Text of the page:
For local climbers, the park is the Holy Grail, mecca, and nirvana rolled into one―all because of the rock. The Fountain Formation sandstone here is more like granite than the soft sandstone in other Front Range canyons. Even nonclimbers can enjoy the experience: Try your hand at bouldering on the lower walls, take a hike, or just watch the pros picking their way up some 500 routes on the steep walls.
After a rest, continue up Rattlesnake Gulch Trail to the original site of an elegant clifftop resort called the Crags Hotel, built in 1908 and destroyed by fire in 1912. Trailside signs tell of its construction (a tram ran from this point straight down to the canyon floor) and heady days of society parties. Take time to drink in the panorama. From here, you can continue upward to a grand overlook of the Continental Divide, or head downhill to soak your toes in the chilly creek and enjoy a picnic by the water, as Denver families have done for years.
Bike and Hike Up Waterton Canyon
The trail into Waterton Canyon doesn’t look like much at first―a wide, level old road angling past the remains of Denver’s first water-treatment plant. Then you pass a grove of cottonwood trees alive with birds, go around a bend, and enter a narrower part of the canyon. The low murmur of the river becomes louder, and rounding one more curve you see the clear, cold waters of the South Platte River.
As it courses through Denver, the river is like a gentle old dog―very tame and fairly slow. But up in the foothills, just southwest of downtown, the South Platte is a lively puppy. Steep-sided Waterton Canyon has been carved by the frothy whitewater of the river, which is only partially slowed by upstream dams. And though the city has grown almost up to the entrance of this canyon, Waterton is still wild enough to be home to bighorn sheep and golden eagles.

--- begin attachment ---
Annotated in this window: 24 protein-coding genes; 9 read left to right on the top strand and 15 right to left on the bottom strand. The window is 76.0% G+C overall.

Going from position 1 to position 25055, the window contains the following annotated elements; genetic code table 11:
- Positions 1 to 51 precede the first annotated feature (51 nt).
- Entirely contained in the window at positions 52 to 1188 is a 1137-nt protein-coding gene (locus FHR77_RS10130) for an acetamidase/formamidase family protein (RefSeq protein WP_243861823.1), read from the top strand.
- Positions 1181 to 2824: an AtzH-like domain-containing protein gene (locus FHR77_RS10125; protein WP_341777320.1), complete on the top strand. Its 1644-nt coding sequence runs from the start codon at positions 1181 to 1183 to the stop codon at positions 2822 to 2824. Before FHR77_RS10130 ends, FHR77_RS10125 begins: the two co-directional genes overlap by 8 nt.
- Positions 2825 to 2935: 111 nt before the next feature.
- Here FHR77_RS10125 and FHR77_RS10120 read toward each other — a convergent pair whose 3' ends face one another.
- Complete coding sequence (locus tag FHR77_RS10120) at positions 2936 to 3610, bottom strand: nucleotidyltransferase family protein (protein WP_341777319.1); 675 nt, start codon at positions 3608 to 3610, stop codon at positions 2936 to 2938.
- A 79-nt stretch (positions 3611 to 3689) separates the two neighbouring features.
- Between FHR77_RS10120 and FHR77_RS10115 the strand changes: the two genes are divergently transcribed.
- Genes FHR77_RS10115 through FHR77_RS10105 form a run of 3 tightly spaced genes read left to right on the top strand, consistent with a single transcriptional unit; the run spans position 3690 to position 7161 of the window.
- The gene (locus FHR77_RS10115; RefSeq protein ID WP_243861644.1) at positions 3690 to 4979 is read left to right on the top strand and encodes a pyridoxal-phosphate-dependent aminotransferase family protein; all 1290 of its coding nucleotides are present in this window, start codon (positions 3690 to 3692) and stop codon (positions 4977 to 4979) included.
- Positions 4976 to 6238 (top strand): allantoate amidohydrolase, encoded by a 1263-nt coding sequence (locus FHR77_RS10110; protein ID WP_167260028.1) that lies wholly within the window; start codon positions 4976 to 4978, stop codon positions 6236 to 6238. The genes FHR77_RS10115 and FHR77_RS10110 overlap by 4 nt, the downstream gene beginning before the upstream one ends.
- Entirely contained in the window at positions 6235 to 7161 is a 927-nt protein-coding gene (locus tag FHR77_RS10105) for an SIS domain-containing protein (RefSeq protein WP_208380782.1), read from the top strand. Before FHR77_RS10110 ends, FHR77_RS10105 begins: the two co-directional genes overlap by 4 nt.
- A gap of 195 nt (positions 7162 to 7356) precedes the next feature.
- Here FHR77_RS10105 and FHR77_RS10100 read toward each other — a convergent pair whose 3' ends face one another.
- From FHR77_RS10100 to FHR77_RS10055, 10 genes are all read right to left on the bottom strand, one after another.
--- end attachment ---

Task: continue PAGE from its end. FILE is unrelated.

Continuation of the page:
The wide, 6 1/4-mile controlled-access road, a former rail route, is level enough for easy hiking or biking, making this canyon family-friendly. For hikers, the picnic tables just past the Marston Diversion Dam are a good turn-around point for an easy 6 1/2-mile round trip from the entrance to the canyon. Mountain bikers can head deeper into the canyon, past the impressive bulwark of the 243-foot Strontia Springs Dam. It’s about 6 1/4 miles to the top of the canyon, from where the Colorado Trail continues west 470 miles to Durango. Note that dogs are not allowed in the canyon; be sure to bring drinking water.
Every twist of the trail offers a surprise―the flash of a deer scampering into the woods, a great blue heron fishing in the shallows, the trill of an unseen canyon wren. In fact, on most days you’re sure to see another common canyon denizen―the angler/cyclist, noted by the fishing rod strapped to the bike or poking out of a day pack. Pedaling for miles to fish remote, more pristine waters, they know how to get the most out of a visit to Waterton Canyon.
Big Thompson Canyon. The entrance is on U.S. 34 just west of Loveland. For maps and information on fishing and hiking, call the Roosevelt National Forest (970/498-2770). Colorado Cherry Company (10 1/4 miles west of Lake Loveland; 1024 Big Thompson Canyon Rd./U.S. 34; 888/526-6535); Trail Ridge Winery (4113 W. Eisenhower Blvd./U.S. 34, Loveland; 970/635-0949); Viestenz-Smith Mountain Park (4 miles west of the Dam Store at the entrance to Big Thompson Canyon; www.ci.loveland.co.us or 970/962-2727).
Eldorado Canyon State Park. The park is about 8 miles southwest of Boulder. Take State 93 south from Boulder, turn right on State 170, and continue about 4 miles to the park entrance. $6 per vehicle. 9 Kneale Rd., Eldorado Springs; http://parks.state.co.us or 303/494-3943.
Waterton Canyon Recreation Area. From State 470 in Littleton, take Wadsworth Blvd. (State 121) south, following signs about 4 miles to Waterton Canyon. Call Denver Water (303/979-4129) for a brochure. You can also stop in at the South Platte Visitor Information Center (9307 S. Wadsworth Blvd., Littleton; 303/979-4120). For area wildlife information, call the Pike National Forest/South Platte Ranger District (303/275-5610).